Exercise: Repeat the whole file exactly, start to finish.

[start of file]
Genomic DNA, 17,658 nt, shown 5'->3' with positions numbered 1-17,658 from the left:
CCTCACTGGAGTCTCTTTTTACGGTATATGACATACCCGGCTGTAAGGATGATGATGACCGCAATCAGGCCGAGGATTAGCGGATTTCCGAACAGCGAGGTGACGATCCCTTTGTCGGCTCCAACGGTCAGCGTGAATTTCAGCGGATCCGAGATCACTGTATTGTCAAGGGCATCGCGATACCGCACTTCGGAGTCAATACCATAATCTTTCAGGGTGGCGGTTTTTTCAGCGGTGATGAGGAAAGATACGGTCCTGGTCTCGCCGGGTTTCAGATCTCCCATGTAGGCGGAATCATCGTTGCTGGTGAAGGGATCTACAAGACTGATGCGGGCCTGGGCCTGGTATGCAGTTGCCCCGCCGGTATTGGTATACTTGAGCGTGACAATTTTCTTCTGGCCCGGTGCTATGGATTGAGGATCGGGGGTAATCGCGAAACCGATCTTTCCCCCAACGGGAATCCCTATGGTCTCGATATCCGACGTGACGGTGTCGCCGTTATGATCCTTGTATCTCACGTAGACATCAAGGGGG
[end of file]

Genomic DNA, 17,658 nt, shown 5'->3' with positions numbered 1-17,658 from the left:
CCTCACTGGAGTCTCTTTTTACGGTATATGACATACCCGGCTGTAAGGATGATGATGACCGCAATCAGGCCGAGGATTAGCGGATTTCCGAACAGCGAGGTGACGATCCCTTTGTCGGCTCCAACGGTCAGCGTGAATTTCAGCGGATCCGAGATCACTGTATTGTCAAGGGCATCGCGATACCGCACTTCGGAGTCAATACCATAATCTTTCAGGGTGGCGGTTTTTTCAGCGGTGATGAGGAAAGATACGGTCCTGGTCTCGCCGGGTTTCAGATCTCCCATGTAGGCGGAATCATCGTTGCTGGTGAAGGGATCTACAAGACTGATGCGGGCCTGGGCCTGGTATGCAGTTGCCCCGCCGGTATTGGTATACTTGAGCGTGACAATTTTCTTCTGGCCCGGTGCTATGGATTGAGGATCGGGGGTAATCGCGAAACCGATCTTTCCCCCAACGGGAATCCCTATGGTCTCGATATCCGACGTGACGGTGTCGCCGTTATGATCCTTGTATCTCACGTAGACATCAAGGGGG